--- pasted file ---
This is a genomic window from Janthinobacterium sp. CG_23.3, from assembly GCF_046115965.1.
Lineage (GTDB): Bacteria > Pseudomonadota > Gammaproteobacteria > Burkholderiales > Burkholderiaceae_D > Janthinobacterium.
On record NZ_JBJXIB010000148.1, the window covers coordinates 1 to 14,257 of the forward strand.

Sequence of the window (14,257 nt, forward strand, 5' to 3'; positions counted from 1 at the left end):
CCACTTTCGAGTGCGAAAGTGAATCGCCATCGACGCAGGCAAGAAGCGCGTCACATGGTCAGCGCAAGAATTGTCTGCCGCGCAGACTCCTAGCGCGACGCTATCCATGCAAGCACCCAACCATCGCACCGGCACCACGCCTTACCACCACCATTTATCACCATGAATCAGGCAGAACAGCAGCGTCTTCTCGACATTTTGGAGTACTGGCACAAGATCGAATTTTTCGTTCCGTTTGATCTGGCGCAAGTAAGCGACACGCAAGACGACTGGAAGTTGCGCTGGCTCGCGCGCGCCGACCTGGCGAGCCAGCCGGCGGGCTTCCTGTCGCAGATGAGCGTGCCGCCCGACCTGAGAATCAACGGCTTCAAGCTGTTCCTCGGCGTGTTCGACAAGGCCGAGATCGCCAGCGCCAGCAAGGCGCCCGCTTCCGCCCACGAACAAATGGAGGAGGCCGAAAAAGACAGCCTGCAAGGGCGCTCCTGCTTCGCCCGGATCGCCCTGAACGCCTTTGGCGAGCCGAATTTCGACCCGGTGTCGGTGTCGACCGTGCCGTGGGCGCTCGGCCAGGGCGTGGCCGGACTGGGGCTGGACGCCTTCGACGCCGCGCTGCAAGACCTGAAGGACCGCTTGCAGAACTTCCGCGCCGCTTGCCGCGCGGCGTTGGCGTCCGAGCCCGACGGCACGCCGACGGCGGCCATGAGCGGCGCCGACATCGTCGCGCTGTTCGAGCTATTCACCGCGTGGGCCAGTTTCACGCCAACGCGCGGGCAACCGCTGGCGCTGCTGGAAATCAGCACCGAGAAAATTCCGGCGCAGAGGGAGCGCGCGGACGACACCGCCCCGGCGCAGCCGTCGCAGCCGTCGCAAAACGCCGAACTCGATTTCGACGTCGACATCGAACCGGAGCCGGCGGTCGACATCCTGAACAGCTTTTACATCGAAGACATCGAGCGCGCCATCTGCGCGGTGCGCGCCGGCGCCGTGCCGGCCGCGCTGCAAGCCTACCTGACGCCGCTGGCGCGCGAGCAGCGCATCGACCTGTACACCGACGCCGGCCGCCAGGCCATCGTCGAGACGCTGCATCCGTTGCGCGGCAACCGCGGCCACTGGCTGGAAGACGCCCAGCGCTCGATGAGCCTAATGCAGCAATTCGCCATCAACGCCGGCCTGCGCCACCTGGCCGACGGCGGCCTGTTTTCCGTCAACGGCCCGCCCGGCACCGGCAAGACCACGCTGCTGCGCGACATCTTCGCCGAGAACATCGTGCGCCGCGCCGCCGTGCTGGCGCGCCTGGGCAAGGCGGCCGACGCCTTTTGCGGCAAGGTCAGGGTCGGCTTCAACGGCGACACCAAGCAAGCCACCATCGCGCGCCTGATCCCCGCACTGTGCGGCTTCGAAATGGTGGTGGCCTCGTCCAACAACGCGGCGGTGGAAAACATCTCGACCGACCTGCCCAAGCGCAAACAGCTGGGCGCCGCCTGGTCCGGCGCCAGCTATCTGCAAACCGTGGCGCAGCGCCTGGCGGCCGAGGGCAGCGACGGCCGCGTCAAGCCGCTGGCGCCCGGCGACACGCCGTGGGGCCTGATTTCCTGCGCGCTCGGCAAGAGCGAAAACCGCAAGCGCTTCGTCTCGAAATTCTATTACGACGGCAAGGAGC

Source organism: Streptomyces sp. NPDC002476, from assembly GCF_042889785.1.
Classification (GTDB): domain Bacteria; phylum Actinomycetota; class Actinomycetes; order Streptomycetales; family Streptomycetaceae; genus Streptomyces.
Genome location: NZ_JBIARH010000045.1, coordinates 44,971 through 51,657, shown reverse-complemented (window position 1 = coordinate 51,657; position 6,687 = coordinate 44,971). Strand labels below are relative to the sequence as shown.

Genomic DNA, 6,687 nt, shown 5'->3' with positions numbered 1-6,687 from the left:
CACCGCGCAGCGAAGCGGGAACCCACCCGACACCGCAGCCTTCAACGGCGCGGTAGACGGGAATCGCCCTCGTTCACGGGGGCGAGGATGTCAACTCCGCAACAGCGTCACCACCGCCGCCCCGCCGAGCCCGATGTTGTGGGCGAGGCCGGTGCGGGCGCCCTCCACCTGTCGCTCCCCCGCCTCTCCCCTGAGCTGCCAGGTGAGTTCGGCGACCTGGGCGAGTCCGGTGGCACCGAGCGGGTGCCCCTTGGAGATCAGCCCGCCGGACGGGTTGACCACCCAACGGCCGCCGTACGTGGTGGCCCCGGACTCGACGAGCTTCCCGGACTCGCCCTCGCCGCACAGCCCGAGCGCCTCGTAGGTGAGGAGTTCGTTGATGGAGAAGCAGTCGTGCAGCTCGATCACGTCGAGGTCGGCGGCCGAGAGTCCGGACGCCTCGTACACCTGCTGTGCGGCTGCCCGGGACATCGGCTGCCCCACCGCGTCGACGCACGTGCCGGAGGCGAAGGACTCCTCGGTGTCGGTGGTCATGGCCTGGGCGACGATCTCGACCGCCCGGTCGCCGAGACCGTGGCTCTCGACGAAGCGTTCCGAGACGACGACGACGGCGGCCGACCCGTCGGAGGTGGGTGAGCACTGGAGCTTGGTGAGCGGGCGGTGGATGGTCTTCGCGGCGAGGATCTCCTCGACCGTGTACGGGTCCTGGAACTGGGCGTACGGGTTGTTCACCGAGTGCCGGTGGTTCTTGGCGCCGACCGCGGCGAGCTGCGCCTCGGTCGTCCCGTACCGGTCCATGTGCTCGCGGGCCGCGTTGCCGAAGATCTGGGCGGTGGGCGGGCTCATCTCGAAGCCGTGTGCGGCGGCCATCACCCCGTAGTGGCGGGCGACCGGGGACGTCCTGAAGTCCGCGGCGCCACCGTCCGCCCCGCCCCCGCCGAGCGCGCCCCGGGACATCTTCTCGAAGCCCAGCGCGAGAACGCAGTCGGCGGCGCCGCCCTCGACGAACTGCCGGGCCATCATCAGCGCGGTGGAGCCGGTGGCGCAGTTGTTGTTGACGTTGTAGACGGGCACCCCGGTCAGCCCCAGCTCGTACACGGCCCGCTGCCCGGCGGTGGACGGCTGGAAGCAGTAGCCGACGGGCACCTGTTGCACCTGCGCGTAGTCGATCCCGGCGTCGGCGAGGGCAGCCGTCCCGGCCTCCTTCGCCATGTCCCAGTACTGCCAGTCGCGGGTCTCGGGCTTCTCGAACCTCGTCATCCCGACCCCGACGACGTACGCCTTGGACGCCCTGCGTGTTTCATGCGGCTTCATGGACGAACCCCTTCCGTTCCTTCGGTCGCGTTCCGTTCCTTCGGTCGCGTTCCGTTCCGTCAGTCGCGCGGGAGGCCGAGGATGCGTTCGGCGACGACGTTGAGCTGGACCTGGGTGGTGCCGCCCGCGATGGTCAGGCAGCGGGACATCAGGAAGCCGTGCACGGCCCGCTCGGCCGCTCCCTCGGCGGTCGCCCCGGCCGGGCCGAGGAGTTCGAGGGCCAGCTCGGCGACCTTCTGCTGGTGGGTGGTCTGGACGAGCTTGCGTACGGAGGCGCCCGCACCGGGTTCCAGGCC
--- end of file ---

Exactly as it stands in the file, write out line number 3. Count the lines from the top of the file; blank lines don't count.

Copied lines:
On record NZ_JBJXIB010000148.1, the window covers coordinates 1 to 14,257 of the forward strand.